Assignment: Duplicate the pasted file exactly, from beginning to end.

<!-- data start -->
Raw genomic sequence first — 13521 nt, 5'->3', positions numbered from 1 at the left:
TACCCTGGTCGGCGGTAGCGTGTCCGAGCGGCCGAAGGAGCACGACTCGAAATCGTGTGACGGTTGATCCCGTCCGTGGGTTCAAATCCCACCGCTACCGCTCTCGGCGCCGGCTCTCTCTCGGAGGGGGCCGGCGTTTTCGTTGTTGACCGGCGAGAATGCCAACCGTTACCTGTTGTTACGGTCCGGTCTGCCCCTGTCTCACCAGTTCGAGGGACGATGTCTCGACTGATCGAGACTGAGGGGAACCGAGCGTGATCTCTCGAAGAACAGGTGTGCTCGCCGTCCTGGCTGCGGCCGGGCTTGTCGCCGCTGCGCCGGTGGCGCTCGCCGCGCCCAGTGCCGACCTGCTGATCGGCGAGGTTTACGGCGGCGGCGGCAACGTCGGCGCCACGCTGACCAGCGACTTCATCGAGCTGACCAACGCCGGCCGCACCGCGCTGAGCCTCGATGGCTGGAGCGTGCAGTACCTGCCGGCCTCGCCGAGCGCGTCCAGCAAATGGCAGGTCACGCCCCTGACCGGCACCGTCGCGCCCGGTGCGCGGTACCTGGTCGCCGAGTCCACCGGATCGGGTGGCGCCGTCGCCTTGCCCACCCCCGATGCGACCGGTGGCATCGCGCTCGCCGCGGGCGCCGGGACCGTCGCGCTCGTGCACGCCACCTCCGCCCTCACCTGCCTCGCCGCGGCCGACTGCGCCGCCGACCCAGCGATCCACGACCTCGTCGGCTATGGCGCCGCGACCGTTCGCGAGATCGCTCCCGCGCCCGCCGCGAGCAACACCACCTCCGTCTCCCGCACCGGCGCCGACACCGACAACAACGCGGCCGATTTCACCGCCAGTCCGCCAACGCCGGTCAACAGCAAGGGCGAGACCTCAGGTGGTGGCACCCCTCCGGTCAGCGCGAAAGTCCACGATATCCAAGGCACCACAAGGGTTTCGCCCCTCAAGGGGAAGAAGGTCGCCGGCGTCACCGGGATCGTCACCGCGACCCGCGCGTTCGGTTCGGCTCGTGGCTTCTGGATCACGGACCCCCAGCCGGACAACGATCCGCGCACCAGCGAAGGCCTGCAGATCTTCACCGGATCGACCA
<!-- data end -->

Raw genomic sequence first — 13521 nt, 5'->3', positions numbered from 1 at the left:
TACCCTGGTCGGCGGTAGCGTGTCCGAGCGGCCGAAGGAGCACGACTCGAAATCGTGTGACGGTTGATCCCGTCCGTGGGTTCAAATCCCACCGCTACCGCTCTCGGCGCCGGCTCTCTCTCGGAGGGGGCCGGCGTTTTCGTTGTTGACCGGCGAGAATGCCAACCGTTACCTGTTGTTACGGTCCGGTCTGCCCCTGTCTCACCAGTTCGAGGGACGATGTCTCGACTGATCGAGACTGAGGGGAACCGAGCGTGATCTCTCGAAGAACAGGTGTGCTCGCCGTCCTGGCTGCGGCCGGGCTTGTCGCCGCTGCGCCGGTGGCGCTCGCCGCGCCCAGTGCCGACCTGCTGATCGGCGAGGTTTACGGCGGCGGCGGCAACGTCGGCGCCACGCTGACCAGCGACTTCATCGAGCTGACCAACGCCGGCCGCACCGCGCTGAGCCTCGATGGCTGGAGCGTGCAGTACCTGCCGGCCTCGCCGAGCGCGTCCAGCAAATGGCAGGTCACGCCCCTGACCGGCACCGTCGCGCCCGGTGCGCGGTACCTGGTCGCCGAGTCCACCGGATCGGGTGGCGCCGTCGCCTTGCCCACCCCCGATGCGACCGGTGGCATCGCGCTCGCCGCGGGCGCCGGGACCGTCGCGCTCGTGCACGCCACCTCCGCCCTCACCTGCCTCGCCGCGGCCGACTGCGCCGCCGACCCAGCGATCCACGACCTCGTCGGCTATGGCGCCGCGACCGTTCGCGAGATCGCTCCCGCGCCCGCCGCGAGCAACACCACCTCCGTCTCCCGCACCGGCGCCGACACCGACAACAACGCGGCCGATTTCACCGCCAGTCCGCCAACGCCGGTCAACAGCAAGGGCGAGACCTCAGGTGGTGGCACCCCTCCGGTCAGCGCGAAAGTCCACGATATCCAAGGCACCACAAGGGTTTCGCCCCTCAAGGGGAAGAAGGTCGCCGGCGTCACCGGGATCGTCACCGCGACCCGCGCGTTCGGTTCGGCTCGTGGCTTCTGGATCACGGACCCCCAGCCGGACAACGATCCGCGCACCAGCGAAGGCCTGCAGATCTTCACCGGATCGACCA